By the time you’re reading this in a bookstore, BizTalk will have celebrated its tenth birthday. Over the past decade, there have been seven releases of Microsoft’s enterprise integration server, and it has become the most broadly deployed integration middleware technology in the industry, with over 10,000 customers worldwide. BizTalk as a product line has matured tremendously during this period, expanding beyond its simple roots in Enterprise Application Integration (EAI) to add in capabilities around business-to-business integration, business rules, business activity monitoring, legacy integration, RFID event processing, and more.
But why does middleware like this have such staying power? You’d think that newer advances in technology like web services, SOA, and software as a service (SaaS) would render applications much more inherently interoperable and that the pain and complexity of systems integration would be a thing of the past. If you believe that, I have a bridge in Brooklyn that I can sell you!
The truth is that enterprises of all sizes still experience tremendous cost and complexity when extending and customizing their applications. Given the recent constraints of the economy, IT departments must increasingly find new ways to do more with less, which means finding less expensive ways to develop new capabilities that meet the needs of the business. At the same time, the demands of business users are ever increasing; environments of great predictability and stability have given way to business conditions that are continually changing, with shorter windows of opportunity and greater impacts of globalization and regulation. These factors all put tremendous stress on IT departments to find new ways to bridge the demanding needs of the users and businesses with the reality of their packaged applications.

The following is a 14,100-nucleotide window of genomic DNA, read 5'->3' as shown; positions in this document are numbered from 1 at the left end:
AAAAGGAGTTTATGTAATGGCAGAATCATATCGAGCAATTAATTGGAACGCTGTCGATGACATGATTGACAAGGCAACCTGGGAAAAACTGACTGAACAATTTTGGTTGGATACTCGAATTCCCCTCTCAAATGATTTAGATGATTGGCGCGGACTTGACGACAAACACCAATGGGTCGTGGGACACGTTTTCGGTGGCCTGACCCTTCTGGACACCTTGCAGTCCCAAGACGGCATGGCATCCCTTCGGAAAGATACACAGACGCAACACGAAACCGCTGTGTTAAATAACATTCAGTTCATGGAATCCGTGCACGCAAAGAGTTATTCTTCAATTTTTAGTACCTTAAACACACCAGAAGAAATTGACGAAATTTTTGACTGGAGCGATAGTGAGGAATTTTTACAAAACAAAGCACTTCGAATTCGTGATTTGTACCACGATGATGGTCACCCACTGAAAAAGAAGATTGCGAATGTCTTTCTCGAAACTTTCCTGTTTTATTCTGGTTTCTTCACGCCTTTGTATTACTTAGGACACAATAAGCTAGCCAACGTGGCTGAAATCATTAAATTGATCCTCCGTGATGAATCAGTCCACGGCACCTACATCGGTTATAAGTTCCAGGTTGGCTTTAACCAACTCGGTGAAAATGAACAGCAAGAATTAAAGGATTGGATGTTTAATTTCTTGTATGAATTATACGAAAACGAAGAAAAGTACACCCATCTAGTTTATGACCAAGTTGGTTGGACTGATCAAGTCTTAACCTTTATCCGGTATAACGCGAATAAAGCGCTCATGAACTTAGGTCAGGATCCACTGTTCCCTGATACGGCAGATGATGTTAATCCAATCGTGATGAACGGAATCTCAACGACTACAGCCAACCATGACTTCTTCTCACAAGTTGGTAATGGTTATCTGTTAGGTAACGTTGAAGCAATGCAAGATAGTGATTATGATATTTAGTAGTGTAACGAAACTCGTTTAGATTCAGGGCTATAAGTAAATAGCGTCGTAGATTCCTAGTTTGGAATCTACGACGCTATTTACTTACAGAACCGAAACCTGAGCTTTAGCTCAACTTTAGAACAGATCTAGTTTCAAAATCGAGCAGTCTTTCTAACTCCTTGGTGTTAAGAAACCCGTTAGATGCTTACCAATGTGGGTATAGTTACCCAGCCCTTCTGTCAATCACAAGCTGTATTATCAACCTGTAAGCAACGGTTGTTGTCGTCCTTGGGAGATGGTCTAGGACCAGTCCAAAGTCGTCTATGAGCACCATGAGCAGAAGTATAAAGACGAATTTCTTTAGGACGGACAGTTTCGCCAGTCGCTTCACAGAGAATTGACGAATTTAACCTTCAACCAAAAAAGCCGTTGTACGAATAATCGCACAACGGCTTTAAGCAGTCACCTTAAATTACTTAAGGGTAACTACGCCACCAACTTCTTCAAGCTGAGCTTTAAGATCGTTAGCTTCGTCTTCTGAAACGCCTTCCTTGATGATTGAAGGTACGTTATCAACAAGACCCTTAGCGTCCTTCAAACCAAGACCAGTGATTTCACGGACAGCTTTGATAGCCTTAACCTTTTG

This leads back to the reason why middleware—certainly not sexy as technologies go—continues to deliver tremendous value to both businesses and IT departments. As the technology’s name suggests, it sits in the middle between the applications you use and the underlying infrastructure; this enables IT departments to continue to innovate at the infrastructure level with shifts like many-core processing, virtualization, and cloud computing. Instead of having to continue to continually rewrite your LOB applications to tap into infrastructure advances, you can depend on middleware to provide a higher level of abstraction, so you can focus your efforts on writing the business logic, not plumbing code. Using middleware also helps future-proof your applications, so that even as you move ahead to the nextgeneration development tools and platforms (including the current trends toward composite applications and platforms as a service), you can still leverage the existing investments you’ve made over the years.
So, in the decade ahead, middleware will be more important and relevant than ever before. In this book, you’ll learn practical tips and tricks, regardless of whether you are new to integration middleware and want to pick up the fundamentals of BizTalk or an experienced middleware developer wanting to stay current on the latest new features being released in BizTalk Server 2010.
If only all birthdays were as kind to us! Let’s raise a toast to BizTalk and wish it a happy birthday; and then it’s time to get back to the business of integrating applications and connecting end-to-end business processes.